"My love, I'm your mommy," a Honduran mother pleads with her squirming 3-year-old son as they are reunited after three and a half months of separation by the Trump administration's discontinued policy of splitting up migrant families.
The moment of reunion is shown in a gutting video released by the ACLU. The boy refuses eye contact, crawling away from his crying mom. "What's wrong with my son?" she asks her husband. "My son is traumatized."
As the ACLU report accompanying the video explains, the Reyes-Mejia family (a pseudonymous name for the sake of safety) came to the U.S. from Honduras to escape spiking violent crime. They did not enter the country illegally but presented themselves at a border crossing facility to seek asylum.
The father, Ever, was told he could briefly leave his son alone at a detention facility while he completed some paperwork. When he returned, the boy was gone. Immigration and Customs Enforcement (ICE) agents had shipped him to foster care in Michigan.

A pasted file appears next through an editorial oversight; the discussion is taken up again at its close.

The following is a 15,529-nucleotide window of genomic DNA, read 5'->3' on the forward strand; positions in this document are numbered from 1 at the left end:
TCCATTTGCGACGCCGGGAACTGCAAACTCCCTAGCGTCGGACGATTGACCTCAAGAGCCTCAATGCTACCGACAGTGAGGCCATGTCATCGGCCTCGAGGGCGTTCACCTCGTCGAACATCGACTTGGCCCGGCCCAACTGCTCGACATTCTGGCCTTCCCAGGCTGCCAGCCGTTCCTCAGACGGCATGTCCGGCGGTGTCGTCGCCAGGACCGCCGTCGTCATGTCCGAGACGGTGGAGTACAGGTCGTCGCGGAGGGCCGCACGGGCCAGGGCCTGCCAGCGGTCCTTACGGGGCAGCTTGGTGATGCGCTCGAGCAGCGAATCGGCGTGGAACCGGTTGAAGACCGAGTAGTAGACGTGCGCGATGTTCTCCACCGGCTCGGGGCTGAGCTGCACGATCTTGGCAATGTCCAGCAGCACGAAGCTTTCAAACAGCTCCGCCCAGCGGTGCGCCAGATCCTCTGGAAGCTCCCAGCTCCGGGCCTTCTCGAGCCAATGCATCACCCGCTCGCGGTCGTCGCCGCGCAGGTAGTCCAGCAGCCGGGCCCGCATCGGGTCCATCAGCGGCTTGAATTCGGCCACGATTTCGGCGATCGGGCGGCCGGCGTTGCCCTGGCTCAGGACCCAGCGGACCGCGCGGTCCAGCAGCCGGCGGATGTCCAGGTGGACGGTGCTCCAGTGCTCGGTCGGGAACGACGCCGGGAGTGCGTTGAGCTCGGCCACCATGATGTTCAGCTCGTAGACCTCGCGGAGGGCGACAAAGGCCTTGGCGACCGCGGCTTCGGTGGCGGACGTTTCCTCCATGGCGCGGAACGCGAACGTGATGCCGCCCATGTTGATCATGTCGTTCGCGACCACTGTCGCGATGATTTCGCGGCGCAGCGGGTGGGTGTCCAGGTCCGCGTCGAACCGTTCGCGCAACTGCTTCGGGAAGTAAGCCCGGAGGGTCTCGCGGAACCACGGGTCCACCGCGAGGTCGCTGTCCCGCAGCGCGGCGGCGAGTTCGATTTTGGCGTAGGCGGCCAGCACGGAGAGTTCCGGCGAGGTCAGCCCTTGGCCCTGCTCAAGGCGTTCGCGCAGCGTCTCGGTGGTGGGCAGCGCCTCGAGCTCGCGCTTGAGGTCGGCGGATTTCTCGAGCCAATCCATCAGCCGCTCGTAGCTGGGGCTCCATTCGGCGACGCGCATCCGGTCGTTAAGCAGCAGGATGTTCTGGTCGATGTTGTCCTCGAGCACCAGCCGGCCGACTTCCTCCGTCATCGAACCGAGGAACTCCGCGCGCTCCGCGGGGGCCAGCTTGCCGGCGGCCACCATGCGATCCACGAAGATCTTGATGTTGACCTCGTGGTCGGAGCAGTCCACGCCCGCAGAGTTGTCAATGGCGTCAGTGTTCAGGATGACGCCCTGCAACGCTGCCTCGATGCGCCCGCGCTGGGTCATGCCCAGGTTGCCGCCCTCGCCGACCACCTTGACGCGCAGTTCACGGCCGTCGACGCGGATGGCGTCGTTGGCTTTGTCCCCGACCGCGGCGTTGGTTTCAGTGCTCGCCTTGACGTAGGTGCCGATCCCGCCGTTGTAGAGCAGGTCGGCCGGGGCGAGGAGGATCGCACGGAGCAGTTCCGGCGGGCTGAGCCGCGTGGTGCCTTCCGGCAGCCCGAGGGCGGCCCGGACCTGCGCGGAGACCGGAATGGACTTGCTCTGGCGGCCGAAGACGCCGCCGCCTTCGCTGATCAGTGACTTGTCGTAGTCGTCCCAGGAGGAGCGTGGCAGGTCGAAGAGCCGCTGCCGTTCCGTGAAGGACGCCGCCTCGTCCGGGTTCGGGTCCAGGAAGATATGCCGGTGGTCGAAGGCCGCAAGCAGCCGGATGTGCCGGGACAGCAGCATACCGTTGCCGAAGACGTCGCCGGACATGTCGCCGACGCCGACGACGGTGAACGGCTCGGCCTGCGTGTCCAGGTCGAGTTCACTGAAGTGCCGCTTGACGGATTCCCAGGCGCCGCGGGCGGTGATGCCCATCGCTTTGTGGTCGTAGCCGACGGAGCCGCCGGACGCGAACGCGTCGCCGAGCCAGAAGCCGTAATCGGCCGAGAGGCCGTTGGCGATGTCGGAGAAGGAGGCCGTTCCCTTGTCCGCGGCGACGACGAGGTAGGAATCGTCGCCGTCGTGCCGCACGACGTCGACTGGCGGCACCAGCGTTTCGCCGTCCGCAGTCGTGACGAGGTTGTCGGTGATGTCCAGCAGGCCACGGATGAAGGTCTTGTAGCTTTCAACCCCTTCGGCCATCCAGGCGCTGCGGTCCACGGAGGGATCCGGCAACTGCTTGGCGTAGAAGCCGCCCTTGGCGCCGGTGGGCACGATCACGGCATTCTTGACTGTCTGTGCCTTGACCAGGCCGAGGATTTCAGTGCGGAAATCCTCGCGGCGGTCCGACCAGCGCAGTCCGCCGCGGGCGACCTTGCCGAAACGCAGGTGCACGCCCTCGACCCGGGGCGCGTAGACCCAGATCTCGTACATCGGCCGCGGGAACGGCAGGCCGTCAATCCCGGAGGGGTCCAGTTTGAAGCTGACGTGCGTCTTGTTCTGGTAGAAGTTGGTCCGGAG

Because the boy is just 3 years old, the Reyes-Mejia family was given priority for reunification when the family separation policy was shut down. His response at reunification with his mother is emblematic of the "traumatic psychological injury" mental health experts warned the separations would produce, especially for young children.